If you are a federal contractor, you need to be aware of a new law.  If not, this serves to remind us all of the growing trend in favor of “ban the box” legislation.

In December 2019, President Trump signed into law the “National Defense Authorization Act for Fiscal Year 2020.”  Tucked into that law is the “Fair Chance to Compete for Jobs Act of 2019” otherwise known as the “Fair Chance Act.”  This law applies to federal agencies as well as to defense contractors (neither of which will be defined in this article).

Generally speaking, if you submit a bid to a federal executive agency for work, you will be required to comply with this law.  When the law (eventually) goes into effect, as a condition of submitting a bid and getting a contract, you

may not verbally, or through written form, request the disclosure of criminal history record information regarding an applicant for a position related to work under such contract before [you] extend[] a conditional offer to the applicant.

In other words, federal contractors must “ban the box” for applicants who will work under federal contracts.  This law will not apply if another law requires you consider criminal history and it will not apply if the contract “requires an individual hired under the contract to access classified information or to have sensitive law enforcement or national security duties.”  Additionally, the General Services Administration has been charged with drafting regulations, one of which will be to identify positions that will be exempt from this rule; e.g., positions involving interaction with minors, access to sensitive or financial information, etc.  However, we do not expect these regulations to be issued for at least one year.

What does it mean to extend a “conditional offer?”  The law defines a conditional offer as “an offer of employment for a position related to work under a contract that is conditioned upon the results of a criminal history inquiry.”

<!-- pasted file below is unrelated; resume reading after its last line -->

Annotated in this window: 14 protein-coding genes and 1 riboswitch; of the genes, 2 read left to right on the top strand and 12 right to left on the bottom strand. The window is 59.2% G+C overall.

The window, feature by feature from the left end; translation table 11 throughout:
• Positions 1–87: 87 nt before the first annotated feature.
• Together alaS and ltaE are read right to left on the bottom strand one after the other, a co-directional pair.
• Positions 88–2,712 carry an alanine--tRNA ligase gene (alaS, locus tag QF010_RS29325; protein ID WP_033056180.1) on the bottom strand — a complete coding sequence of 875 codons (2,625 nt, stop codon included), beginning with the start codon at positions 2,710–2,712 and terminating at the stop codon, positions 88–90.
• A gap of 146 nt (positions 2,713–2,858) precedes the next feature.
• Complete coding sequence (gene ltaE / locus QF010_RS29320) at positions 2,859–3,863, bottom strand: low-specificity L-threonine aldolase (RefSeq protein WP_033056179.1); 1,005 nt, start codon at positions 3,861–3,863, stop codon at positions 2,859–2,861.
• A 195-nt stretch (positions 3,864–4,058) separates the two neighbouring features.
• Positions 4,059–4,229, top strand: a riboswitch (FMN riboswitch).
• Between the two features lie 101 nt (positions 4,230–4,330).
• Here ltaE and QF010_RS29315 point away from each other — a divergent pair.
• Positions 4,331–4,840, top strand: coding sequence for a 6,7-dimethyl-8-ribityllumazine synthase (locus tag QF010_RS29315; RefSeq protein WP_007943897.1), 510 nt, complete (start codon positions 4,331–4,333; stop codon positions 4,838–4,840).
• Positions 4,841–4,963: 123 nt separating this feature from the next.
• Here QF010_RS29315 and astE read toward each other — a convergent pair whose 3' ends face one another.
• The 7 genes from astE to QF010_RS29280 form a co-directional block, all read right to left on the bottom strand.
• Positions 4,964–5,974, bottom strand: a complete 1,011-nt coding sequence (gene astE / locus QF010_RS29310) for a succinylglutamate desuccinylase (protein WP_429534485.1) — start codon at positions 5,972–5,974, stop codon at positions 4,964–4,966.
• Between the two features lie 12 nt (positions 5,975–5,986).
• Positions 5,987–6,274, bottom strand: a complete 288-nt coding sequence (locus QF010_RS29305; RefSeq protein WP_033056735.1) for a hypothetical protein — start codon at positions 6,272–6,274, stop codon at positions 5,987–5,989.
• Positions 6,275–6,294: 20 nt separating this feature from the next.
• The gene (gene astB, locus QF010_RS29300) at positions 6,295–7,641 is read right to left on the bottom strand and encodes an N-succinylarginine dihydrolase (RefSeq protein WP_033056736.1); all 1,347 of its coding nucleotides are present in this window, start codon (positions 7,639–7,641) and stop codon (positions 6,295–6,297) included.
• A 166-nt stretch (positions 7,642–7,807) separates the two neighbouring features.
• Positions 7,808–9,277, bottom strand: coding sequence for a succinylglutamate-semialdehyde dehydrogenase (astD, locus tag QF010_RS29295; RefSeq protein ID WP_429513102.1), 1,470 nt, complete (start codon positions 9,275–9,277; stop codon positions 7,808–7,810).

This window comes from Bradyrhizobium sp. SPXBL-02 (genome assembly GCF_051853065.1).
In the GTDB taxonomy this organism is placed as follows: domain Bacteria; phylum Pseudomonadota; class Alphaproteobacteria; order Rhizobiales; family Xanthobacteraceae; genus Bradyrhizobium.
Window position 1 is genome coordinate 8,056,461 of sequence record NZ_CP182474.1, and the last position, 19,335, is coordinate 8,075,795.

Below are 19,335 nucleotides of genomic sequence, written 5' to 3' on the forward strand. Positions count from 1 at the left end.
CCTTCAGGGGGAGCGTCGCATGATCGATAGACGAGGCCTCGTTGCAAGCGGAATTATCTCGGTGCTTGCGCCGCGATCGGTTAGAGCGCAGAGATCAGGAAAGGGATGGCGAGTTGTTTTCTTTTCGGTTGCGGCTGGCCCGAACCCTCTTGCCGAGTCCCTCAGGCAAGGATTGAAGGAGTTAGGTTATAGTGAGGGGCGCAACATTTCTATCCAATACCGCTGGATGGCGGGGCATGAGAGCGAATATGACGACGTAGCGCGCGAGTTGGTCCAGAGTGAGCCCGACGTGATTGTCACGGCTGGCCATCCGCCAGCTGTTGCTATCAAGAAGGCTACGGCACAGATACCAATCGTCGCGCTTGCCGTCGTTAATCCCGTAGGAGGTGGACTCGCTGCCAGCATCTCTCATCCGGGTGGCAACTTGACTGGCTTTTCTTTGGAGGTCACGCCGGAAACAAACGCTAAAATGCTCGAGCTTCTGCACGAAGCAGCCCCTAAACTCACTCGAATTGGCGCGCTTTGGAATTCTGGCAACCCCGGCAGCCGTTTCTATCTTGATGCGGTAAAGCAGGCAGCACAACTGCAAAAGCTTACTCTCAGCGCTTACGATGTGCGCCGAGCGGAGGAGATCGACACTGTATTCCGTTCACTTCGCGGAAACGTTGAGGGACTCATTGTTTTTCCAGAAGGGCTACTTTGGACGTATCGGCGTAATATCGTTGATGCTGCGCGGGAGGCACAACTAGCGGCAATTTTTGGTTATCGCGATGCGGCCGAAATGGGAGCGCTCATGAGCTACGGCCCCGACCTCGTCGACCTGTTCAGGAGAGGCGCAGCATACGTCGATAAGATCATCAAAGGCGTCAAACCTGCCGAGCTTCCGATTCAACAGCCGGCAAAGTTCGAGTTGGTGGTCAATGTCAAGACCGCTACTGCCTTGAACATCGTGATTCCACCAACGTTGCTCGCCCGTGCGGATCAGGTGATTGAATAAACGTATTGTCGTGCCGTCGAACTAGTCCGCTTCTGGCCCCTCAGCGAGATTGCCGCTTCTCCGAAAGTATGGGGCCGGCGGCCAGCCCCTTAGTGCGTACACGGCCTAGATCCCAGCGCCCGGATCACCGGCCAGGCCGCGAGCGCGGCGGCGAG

The new law also outlines a complaint procedure and penalties for an applicant who believes they have been harmed by a federal contractor’s violation of this law.

This law will not go into effect for two years.  Why discuss it now?  If you are a federal contractor, you know the lead time can be long.  You would be wise to plan ahead.  December 2022 will come quickly.  Also, you will want to be alert for information about the regulations, which should further explain your rights and obligations.  They may come later in 2021.  Even if they do not, by December 2022, you will be required to comply with the law.

Ban the box efforts are already underway in several states; about a dozen states have passed laws on the subject affecting private employers.  Oklahoma does not have such a law, but former Governor Fallin signed a 2016 Executive Order “banning the box” as to Oklahoma state agency employees.

The trend is clear.  Restricting employment based upon a person checking a box about the existence of a criminal history – without a more thorough consideration of the totality of the circumstances – is becoming a thing of the past.  Regardless of whether your business will be subject to the Fair Chance Act, you may want to (re)consider your approach to the criminal history of your applicant pool.

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